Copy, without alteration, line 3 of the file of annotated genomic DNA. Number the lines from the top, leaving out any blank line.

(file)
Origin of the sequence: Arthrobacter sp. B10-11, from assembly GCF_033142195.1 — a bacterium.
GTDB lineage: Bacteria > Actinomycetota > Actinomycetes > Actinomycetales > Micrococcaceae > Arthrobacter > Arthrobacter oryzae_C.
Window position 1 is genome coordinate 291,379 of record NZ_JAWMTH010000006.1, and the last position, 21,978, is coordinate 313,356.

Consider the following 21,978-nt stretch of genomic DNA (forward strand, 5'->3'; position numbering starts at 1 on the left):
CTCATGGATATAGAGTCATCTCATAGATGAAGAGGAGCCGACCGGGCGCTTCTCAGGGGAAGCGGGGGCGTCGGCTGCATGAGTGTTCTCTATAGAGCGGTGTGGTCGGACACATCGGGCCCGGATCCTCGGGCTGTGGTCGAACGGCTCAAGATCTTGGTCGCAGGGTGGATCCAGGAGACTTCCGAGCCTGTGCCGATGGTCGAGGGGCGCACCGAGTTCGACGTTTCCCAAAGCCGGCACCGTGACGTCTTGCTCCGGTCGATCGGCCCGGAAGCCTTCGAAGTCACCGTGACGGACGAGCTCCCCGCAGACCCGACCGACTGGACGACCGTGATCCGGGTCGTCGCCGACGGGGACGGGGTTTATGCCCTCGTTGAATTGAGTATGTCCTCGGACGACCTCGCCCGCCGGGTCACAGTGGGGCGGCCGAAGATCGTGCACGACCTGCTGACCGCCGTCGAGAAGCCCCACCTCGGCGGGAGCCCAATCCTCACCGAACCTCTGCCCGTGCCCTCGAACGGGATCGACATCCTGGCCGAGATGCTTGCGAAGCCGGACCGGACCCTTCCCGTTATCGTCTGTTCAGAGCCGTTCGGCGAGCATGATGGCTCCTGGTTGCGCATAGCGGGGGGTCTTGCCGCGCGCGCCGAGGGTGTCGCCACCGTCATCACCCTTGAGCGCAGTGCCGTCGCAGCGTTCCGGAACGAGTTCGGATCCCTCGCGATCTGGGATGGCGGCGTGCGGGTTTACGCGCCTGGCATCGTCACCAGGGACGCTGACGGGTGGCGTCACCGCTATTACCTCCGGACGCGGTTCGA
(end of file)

Window position 1 is genome coordinate 291,379 of record NZ_JAWMTH010000006.1, and the last position, 21,978, is coordinate 313,356.